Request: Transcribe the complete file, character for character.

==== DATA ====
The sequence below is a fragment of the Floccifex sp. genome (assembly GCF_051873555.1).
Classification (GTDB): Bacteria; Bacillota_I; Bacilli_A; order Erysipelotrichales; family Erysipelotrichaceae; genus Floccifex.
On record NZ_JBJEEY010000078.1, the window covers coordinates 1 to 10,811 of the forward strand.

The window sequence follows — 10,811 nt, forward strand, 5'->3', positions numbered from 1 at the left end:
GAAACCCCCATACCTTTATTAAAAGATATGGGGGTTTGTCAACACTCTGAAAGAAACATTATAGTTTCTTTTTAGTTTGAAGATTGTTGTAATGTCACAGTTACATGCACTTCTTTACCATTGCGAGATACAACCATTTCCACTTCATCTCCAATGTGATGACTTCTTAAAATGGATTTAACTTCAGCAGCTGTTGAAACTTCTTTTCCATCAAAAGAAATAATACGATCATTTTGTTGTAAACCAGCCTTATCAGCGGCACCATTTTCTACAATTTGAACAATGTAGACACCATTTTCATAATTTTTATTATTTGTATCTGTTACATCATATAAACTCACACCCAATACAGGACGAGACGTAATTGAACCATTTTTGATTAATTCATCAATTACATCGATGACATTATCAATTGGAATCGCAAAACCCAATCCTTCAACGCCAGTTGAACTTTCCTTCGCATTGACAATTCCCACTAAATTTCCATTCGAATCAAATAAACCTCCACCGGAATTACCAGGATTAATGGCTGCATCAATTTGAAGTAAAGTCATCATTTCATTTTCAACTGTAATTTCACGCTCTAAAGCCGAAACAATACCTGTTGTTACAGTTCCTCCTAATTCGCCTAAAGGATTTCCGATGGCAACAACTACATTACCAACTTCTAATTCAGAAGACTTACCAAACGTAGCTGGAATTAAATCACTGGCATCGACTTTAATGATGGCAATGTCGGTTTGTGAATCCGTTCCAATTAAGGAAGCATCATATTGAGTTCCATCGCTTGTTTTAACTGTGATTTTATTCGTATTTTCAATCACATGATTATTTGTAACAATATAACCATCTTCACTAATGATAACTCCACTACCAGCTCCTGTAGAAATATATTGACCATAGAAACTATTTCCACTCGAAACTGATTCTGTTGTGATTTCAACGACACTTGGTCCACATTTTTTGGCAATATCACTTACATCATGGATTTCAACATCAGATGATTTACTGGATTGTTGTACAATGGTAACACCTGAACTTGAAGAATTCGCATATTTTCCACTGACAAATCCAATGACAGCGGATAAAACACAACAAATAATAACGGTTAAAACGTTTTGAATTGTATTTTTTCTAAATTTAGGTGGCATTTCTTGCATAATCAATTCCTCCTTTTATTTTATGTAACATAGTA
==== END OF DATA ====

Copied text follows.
The sequence below is a fragment of the Floccifex sp. genome (assembly GCF_051873555.1).
Classification (GTDB): Bacteria; Bacillota_I; Bacilli_A; order Erysipelotrichales; family Erysipelotrichaceae; genus Floccifex.
On record NZ_JBJEEY010000078.1, the window covers coordinates 1 to 10,811 of the forward strand.

The window sequence follows — 10,811 nt, forward strand, 5'->3', positions numbered from 1 at the left end:
GAAACCCCCATACCTTTATTAAAAGATATGGGGGTTTGTCAACACTCTGAAAGAAACATTATAGTTTCTTTTTAGTTTGAAGATTGTTGTAATGTCACAGTTACATGCACTTCTTTACCATTGCGAGATACAACCATTTCCACTTCATCTCCAATGTGATGACTTCTTAAAATGGATTTAACTTCAGCAGCTGTTGAAACTTCTTTTCCATCAAAAGAAATAATACGATCATTTTGTTGTAAACCAGCCTTATCAGCGGCACCATTTTCTACAATTTGAACAATGTAGACACCATTTTCATAATTTTTATTATTTGTATCTGTTACATCATATAAACTCACACCCAATACAGGACGAGACGTAATTGAACCATTTTTGATTAATTCATCAATTACATCGATGACATTATCAATTGGAATCGCAAAACCCAATCCTTCAACGCCAGTTGAACTTTCCTTCGCATTGACAATTCCCACTAAATTTCCATTCGAATCAAATAAACCTCCACCGGAATTACCAGGATTAATGGCTGCATCAATTTGAAGTAAAGTCATCATTTCATTTTCAACTGTAATTTCACGCTCTAAAGCCGAAACAATACCTGTTGTTACAGTTCCTCCTAATTCGCCTAAAGGATTTCCGATGGCAACAACTACATTACCAACTTCTAATTCAGAAGACTTACCAAACGTAGCTGGAATTAAATCACTGGCATCGACTTTAATGATGGCAATGTCGGTTTGTGAATCCGTTCCAATTAAGGAAGCATCATATTGAGTTCCATCGCTTGTTTTAACTGTGATTTTATTCGTATTTTCAATCACATGATTATTTGTAACAATATAACCATCTTCACTAATGATAACTCCACTACCAGCTCCTGTAGAAATATATTGACCATAGAAACTATTTCCACTCGAAACTGATTCTGTTGTGATTTCAACGACACTTGGTCCACATTTTTTGGCAATATCACTTACATCATGGATTTCAACATCAGATGATTTACTGGATTGTTGTACAATGGTAACACCTGAACTTGAAGAATTCGCATATTTTCCACTGACAAATCCAATGACAGCGGATAAAACACAACAAATAATAACGGTTAAAACGTTTTGAATTGTATTTTTTCTAAATTTAGGTGGCATTTCTTGCATAATCAATTCCTCCTTTTATTTTATGTAACATAGTA